### Video Transcript

What condition must be true of the
common ratio, π, in a geometric sequence if the sum of infinitely many terms can be
found?

In this question, we are asked to
find the condition on the common ratio π that guarantees that the limit of the
infinite geometric series will exist.

There are many ways to answer this
question. The easiest is to recall that the
infinite sum of a geometric sequence with initial term π and constant ratio π
whose absolute value is less than one is π over one minus π. We can then recall that a geometric
sequence with common ratio whose size is greater than or equal to one does not
necessarily converge. So we can say that the absolute
value of π must be less than one. It is useful to be able to recall
properties and theorems in this way. However, it is also important to
understand why these results hold true. So, letβs analyze this question in
more detail.

First, we can start by recalling
that a geometric sequence is one in which we find the next term in the sequence by
multiplying by a constant value of π. In other words, the ratio of
successive terms in the sequence remains constant. Therefore, if the initial term in
the geometric sequence is π and the common ratio is π, we obtain a sequence π,
ππ, ππ squared, ππ cubed, and so on.

Before we consider the sum of these
terms, letβs start by considering the trivial cases of these types of sequences. First, if π is zero, then every
term is zero regardless of the value of π. This will not yield any useful
information about the conditions of π that make the infinite sum exist, so we can
ignore this case. Similarly, if π is zero, then
every term after the first is zero. So the infinite sum is equal to the
first term π. Thus, we know that any geometric
sequence with π equals zero has an infinite sum that converges.

We are now ready to consider the
general case of a sum of the terms of a geometric sequence. Letβs call the sum of the first π
terms π sub π, and we can write the sum out as shown. We can now find an expression for
π times π sub π by multiplying every term by π. We obtain the following
expression. We can use this to find an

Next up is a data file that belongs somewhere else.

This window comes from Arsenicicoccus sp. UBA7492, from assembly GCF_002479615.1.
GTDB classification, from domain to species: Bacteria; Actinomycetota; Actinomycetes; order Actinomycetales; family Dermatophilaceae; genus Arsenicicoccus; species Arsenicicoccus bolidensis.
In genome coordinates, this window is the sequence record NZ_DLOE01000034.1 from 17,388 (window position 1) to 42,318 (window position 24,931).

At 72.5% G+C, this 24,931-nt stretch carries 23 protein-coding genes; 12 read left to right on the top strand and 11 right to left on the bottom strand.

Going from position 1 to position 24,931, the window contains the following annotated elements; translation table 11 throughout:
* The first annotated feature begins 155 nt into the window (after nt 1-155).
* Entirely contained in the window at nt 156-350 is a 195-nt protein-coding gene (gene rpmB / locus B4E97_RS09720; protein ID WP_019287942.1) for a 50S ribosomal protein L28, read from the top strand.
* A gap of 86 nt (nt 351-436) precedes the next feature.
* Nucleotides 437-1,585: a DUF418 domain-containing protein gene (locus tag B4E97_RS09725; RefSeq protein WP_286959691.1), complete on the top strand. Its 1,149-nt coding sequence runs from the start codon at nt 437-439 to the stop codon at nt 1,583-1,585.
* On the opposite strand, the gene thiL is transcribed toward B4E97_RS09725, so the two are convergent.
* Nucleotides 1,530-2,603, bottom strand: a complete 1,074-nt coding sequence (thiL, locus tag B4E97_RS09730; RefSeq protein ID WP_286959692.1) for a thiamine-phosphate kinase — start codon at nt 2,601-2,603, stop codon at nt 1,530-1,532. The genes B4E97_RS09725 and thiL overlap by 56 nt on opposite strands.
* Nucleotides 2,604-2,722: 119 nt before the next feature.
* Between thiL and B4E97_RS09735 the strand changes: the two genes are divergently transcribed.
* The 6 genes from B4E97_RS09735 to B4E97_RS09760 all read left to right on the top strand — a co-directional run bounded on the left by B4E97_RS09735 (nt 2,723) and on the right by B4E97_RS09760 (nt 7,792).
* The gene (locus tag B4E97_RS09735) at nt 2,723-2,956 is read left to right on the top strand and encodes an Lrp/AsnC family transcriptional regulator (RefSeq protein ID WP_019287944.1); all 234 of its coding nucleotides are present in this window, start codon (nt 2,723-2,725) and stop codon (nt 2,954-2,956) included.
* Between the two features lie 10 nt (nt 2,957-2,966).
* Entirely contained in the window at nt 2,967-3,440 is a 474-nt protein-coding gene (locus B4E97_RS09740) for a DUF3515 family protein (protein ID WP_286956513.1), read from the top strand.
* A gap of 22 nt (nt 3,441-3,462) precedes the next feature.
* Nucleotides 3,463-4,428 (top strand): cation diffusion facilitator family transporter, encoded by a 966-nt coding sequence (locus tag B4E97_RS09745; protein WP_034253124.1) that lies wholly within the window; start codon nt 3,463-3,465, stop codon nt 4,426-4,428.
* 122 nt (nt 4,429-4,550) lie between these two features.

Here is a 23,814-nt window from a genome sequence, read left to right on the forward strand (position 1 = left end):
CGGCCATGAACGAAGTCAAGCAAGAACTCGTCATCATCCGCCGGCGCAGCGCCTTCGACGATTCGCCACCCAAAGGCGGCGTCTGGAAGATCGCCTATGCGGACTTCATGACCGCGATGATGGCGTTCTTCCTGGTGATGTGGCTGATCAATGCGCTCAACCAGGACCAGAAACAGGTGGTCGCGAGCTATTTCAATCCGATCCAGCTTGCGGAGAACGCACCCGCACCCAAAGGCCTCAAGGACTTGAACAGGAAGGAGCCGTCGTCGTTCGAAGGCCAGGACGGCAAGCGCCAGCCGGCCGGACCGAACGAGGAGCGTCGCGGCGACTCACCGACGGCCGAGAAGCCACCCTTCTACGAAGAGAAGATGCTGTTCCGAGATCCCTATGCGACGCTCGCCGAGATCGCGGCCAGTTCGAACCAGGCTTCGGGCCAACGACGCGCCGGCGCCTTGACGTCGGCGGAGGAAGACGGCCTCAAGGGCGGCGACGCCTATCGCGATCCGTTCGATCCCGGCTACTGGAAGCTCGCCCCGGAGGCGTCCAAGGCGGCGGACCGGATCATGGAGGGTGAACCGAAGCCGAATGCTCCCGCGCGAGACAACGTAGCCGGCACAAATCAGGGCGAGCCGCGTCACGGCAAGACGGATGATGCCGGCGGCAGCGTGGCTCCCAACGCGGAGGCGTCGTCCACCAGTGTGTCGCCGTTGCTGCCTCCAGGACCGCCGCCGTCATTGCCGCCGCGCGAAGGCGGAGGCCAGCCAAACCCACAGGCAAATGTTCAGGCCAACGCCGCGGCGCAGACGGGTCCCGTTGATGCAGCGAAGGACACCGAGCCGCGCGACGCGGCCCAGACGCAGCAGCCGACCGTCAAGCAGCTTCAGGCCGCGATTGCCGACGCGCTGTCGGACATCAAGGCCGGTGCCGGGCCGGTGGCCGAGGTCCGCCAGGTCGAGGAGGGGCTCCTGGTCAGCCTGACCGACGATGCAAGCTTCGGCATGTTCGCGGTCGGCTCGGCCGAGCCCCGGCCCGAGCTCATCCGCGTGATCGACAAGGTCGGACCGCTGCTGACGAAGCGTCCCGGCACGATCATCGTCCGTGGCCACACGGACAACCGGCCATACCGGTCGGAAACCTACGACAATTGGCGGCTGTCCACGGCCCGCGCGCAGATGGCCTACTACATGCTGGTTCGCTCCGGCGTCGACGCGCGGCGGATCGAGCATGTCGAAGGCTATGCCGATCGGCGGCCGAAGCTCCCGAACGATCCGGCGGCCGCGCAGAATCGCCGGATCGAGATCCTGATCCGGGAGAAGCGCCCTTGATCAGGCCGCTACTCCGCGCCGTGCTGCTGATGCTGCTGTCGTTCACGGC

expression for the difference between π sub π and π times π sub π. If we subtract the second equation
from the first equation, we can note that all of the terms except π and ππ to the
πth power cancel. This leaves us with the equation π
sub π minus ππ sub π equals π minus ππ to the πth power.

We can rewrite this equation by
taking out the shared factor of π sub π on the left-hand side of the equation and
the shared factor of π on the right-hand side of the equation to get the
following. We can then divide the equation
through by one minus π to obtain that π sub π equals π times one minus π to the
πth power over one minus π. We can note that this expression
for the sum of the first π terms is not valid when π equals one, since we cannot
divide by zero. Thus, we will have to consider this
case separately.

We want to consider what happens
when we take the sum of an infinite number of terms. So, we want the value of π to
approach β. We can see that there is only one
term in this expression that changes as the value of π changes. We know that if the size of π is
less than one, then π to the πth power will get smaller in size as π
increases. Similarly, if the size of π is
greater than one, then the size of π to the πth power is unbounded as π
increases. This shows two of the possible
cases. When the size of π is less than
one, we can remove the term π to the πth power in our numerator to obtain our
infinite sum result. However, if the size of π is
greater than one, then the size of the terms gets larger and larger, so the sum does
not converge.

There are two cases we have not yet
considered. First, when π equals one, every
term in the geometric sequence is equal to π. If we then add the first π terms
of the sequence together, then we get π times π. This will only converge as π gets
larger if π is zero. Thus, it does not converge in
general. Second, we need to consider what
happens when π equals negative one. We see that the terms of the
sequence are the same size but switching in signs.

To see why the sum of infinitely
many terms of this sequence does not converge in general, we can consider each sum
of π terms. This gives us a sequence called the
sequence of partial sums. In this case, the sequence is π,
zero, π, zero, and this sequence continues indefinitely. This only converges if π is
zero. So we can say that the sum of an
infinite number of terms of a geometric sequence is guaranteed to converge if the
absolute value of π is less than one.